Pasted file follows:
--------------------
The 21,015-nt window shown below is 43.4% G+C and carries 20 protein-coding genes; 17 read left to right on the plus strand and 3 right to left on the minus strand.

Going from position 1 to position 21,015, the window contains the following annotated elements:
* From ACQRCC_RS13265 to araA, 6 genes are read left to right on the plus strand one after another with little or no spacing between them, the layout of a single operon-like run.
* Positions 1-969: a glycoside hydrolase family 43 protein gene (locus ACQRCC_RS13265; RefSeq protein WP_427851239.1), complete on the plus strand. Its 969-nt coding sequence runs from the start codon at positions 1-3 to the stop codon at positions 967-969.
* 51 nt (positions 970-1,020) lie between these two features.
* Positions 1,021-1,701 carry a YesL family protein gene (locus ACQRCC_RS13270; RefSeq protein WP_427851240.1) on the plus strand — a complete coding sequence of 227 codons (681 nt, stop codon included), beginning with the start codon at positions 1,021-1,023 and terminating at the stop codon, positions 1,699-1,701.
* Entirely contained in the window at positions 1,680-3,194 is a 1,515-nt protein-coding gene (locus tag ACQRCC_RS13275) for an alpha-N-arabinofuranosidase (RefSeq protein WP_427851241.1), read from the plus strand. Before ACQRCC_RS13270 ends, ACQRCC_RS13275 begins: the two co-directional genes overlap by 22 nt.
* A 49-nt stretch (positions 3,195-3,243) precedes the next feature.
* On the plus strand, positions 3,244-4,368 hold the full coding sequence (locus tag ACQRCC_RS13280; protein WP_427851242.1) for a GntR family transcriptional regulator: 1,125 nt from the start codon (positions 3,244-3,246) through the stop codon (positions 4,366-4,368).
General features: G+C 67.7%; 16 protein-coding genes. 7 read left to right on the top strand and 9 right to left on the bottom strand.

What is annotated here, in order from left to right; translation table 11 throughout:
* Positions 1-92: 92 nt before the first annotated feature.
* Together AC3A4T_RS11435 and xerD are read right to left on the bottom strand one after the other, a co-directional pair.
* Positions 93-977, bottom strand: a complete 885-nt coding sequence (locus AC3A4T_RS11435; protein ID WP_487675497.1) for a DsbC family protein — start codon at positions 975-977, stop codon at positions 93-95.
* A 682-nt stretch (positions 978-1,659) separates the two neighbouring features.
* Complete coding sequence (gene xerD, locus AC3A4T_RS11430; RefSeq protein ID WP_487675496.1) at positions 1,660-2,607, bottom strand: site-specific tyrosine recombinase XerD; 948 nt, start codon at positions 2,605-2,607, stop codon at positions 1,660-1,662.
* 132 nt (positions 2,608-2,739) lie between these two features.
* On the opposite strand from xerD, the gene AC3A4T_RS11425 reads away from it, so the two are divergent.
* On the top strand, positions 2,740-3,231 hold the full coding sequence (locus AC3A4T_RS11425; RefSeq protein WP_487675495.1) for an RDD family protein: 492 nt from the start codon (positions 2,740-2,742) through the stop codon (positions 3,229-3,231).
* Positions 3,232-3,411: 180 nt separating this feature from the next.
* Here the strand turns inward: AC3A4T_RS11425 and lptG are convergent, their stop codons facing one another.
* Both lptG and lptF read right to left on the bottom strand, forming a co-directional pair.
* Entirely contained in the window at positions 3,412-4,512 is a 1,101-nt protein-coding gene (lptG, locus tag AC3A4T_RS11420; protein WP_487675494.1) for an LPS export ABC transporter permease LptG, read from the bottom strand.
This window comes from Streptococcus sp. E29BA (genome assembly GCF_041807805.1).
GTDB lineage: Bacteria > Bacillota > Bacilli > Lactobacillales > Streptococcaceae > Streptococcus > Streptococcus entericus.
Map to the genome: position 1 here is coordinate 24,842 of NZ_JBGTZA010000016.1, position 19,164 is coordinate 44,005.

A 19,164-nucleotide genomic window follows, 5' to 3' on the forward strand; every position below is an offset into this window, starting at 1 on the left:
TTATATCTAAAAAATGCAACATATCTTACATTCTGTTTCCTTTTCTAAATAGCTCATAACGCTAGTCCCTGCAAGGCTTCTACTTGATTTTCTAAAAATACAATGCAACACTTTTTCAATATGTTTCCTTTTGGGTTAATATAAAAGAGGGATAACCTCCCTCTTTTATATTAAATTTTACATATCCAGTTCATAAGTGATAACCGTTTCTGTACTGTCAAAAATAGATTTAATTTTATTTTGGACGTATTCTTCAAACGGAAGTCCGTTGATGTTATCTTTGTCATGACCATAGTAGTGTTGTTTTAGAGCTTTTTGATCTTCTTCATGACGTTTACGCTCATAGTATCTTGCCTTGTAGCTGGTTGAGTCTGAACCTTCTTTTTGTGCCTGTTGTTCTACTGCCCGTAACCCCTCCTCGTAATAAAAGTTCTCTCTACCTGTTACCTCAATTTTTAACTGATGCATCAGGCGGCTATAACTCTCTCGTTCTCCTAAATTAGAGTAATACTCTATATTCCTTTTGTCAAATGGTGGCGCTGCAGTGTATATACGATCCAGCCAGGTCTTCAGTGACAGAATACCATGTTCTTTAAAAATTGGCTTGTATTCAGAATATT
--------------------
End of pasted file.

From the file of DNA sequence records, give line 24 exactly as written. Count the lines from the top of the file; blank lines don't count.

This window comes from Streptococcus sp. E29BA (genome assembly GCF_041807805.1).